In an announcement in mid July, the Central Bank said it would permit any outward remittance out of NRFC accounts irrespective of the underlying transistor if the account holder was resident outside Sri Lanka. Previously there was no restriction as such.
This means that the NRFC balances of persons who have returned to Sri Lanka can no longer be remitted out, thereby imposing serious restrictions on those who have brought in their foreign exchange savings into the country before and after they return to the country. These persons may be dual citizens who have various obligations including capital account related transactions overseas although they have returned to Sri Lanka. Sources also said although there are currently restrictions on capital account transactions that can be undertaken by residents, these were meant to prevent persons from converting rupees into foreign currency and not to restrict persons who have earned their foreign exchange overseas and brought it into Sri Lanka.
However, the latest restriction makes NRFC savings practically useless for residents to meet their overseas obligations.
The move, among others of late, expatriates alleged was due to the foreign exchange crisis facing the country and the Central Bank taking steps to retain foreign exchange deposits in Sri Lanka once the funds are here.
Sources also said that following the move several foreign counties, investment advisers are suggesting Sri Lankan professionals to take out any foreign currency savings in NRFC accounts before they return to Sri Lanka.
The Exchange Control Act has draconian provisions imposing severe penalties on those who violate regulations. Any person or bank that violates the new regulation by remitting funds overseas from an NRFC account of a person resident in Sri Lanka can now be liable for massive fines of up to three times the transaction amount.
According to banking sources, banks usually decide whether a person is resident in Sri Lanka or not from the correspondence address although the criteria for residence is not the correspondence address but those given in the Gazette notification issues in April 1992 of the Guide to Foreign Exchange Transactions.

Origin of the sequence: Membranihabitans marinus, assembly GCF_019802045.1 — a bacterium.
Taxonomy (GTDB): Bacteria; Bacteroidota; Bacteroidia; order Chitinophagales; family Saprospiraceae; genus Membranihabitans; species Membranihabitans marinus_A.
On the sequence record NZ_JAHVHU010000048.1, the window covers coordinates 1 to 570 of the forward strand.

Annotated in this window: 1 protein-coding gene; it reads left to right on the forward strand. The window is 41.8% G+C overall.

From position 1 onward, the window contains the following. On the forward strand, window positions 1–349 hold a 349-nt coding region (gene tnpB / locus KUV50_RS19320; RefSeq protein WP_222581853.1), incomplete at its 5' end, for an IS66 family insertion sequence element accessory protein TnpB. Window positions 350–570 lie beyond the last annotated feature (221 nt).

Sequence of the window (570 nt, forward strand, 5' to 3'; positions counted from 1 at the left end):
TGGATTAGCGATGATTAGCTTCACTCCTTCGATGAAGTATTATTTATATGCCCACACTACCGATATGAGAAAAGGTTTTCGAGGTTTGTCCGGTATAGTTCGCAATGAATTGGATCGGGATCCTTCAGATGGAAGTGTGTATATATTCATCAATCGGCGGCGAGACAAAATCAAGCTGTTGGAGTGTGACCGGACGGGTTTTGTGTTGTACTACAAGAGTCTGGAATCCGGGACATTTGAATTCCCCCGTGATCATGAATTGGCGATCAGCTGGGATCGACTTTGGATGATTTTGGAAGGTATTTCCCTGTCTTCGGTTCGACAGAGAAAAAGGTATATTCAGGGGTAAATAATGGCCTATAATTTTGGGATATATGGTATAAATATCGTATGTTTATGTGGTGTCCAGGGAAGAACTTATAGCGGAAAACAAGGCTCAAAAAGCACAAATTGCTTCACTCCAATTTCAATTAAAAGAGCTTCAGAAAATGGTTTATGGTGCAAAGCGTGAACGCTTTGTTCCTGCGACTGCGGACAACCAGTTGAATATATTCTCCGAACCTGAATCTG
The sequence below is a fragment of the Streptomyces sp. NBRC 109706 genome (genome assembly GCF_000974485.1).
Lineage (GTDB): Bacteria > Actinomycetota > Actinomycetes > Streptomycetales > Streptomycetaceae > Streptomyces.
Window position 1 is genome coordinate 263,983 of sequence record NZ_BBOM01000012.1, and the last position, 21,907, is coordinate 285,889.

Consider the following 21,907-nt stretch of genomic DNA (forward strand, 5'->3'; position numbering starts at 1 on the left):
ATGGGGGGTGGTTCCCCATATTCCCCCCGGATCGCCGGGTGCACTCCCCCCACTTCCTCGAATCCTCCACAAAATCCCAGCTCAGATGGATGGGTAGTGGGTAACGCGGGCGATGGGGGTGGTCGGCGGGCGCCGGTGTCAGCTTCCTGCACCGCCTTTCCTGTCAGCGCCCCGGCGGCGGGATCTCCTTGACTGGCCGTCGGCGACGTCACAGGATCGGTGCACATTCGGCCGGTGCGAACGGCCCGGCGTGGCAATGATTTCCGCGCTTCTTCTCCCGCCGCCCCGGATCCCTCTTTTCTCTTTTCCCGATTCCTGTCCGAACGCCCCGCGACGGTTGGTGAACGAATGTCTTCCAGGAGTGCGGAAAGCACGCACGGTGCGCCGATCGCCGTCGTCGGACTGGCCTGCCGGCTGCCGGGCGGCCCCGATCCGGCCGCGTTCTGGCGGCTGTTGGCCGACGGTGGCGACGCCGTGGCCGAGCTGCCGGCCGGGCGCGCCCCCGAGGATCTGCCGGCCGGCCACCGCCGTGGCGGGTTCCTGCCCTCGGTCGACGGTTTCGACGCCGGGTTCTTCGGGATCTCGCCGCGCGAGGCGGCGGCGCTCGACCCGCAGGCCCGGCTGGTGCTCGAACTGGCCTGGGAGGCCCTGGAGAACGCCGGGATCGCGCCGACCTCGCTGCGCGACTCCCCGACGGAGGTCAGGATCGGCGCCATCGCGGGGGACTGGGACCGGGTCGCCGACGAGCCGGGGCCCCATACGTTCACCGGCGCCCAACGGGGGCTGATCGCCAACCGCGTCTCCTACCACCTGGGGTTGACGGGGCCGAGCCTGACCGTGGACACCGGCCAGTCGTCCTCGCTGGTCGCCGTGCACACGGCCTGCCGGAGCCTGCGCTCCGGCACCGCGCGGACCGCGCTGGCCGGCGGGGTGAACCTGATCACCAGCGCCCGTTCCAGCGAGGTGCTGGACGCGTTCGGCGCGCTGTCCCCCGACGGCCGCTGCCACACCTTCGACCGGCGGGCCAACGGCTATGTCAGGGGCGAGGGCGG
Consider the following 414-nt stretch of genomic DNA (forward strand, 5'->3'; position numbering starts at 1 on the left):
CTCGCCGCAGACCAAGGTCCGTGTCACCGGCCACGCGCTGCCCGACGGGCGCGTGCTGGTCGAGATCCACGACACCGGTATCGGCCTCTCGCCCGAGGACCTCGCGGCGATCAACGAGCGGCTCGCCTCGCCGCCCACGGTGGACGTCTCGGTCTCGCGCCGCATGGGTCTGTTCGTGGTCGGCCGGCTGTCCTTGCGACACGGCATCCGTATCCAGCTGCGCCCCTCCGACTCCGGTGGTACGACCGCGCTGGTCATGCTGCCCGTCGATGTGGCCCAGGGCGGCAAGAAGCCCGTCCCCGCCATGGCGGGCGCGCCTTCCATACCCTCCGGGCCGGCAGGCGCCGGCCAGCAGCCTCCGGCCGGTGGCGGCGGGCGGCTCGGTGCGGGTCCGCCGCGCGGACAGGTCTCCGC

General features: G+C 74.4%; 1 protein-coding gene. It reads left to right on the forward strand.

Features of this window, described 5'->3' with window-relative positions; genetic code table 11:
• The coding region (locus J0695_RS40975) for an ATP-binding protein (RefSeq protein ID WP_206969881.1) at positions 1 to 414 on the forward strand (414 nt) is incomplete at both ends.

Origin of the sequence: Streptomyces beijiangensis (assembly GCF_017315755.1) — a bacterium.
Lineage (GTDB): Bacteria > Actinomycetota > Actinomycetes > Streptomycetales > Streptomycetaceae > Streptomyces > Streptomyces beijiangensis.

The mid-July announcement changed the status quo that prevailed earlier. As per the Exchange Control Manual titled ‘Guide to Foreign Exchange Transactions’ published by the Central Bank and revised in 2008 it is stated in Section 5.1.1 that NRFC accounts can be opened by persons of Sri Lankan origin while they are abroad or within 90 days of their return to Sri Lanka.
Under permitted debits it is said: “Debits to these accounts are freely allowed, whether it is for remittances abroad or for transfers from one NRFC Account to another or for payments in Sri Lanka (converted to Sri Lanka Rupees at the prevailing rate of exchange).” There was no restriction on foreign remittances.
The Central Bank said the new moves were in keeping with the announcement made in its Road Map for 2012 and beyond. Other measures were transactions such as fund transfers between NRFC accounts, fund transfers between RFC accounts and fund transfers from NRFC and to RFC accounts will be permitted in relation to NRFC and RFC accounts held in the same bank or different banks irrespective of the holder of account or currency type in which accounts are maintained.
However, funds/proceeds realised from the sale of properties in Sri Lanka should be credited to NRFC/RFC accounts only in keeping with the existing regulations. Furthermore, opening of NRFC/RFC accounts by minors will be permitted through the credit of inward remittances received from their guardians/parents who are non-residents, or through the transfer of funds from existing NRFC accounts of such guardians/parents.
The Central Bank also announced the creation of Foreign Exchange Earners Accounts (FEEA), a single foreign currency account unifying several existing foreign currency accounts maintained in the banking system by foreign exchange earners.
This new unified account will replace Exporters Foreign Currency Account (EFC), Indirect Exporters Foreign Currency Account (IEFCA), Foreign Currency Account for Suppliers of Inputs (FCASI), Foreign Currency Account for Professional Services Providers (FCAPS), Non Resident Foreign Currency Accounts for Foreign Employment Agencies and Foreign Currency Account for Gem and Jewellery dealers, and temporary/special foreign currency accounts authorised by the Controller of Exchange.
Accordingly exporters, indirect exporters, suppliers of inputs, professional services providers, entrepot traders, gem and jeweller dealers, insurers, insurance brokers, travel agents, hoteliers, bunker supplies and other residents who undertake foreign projects would be permitted to execute their current international transactions through this new FEEA.
The Central Bank said these new measures would contribute to greater efficiency and convenience, improve investors’ confidence, strengthen foreign reserves in the long term and stabilise the foreign exchange market.
This week, in its August Monetary Policy Review statement, the Central Bank said gross official reserves are estimated to have risen to around US$ 7.1 billion by end July 2012. Such level of reserves is equivalent to an import cover of 4.2 months, and the strengthened external sector position is likely to attract further foreign investment flows as estimated, the Central Bank added.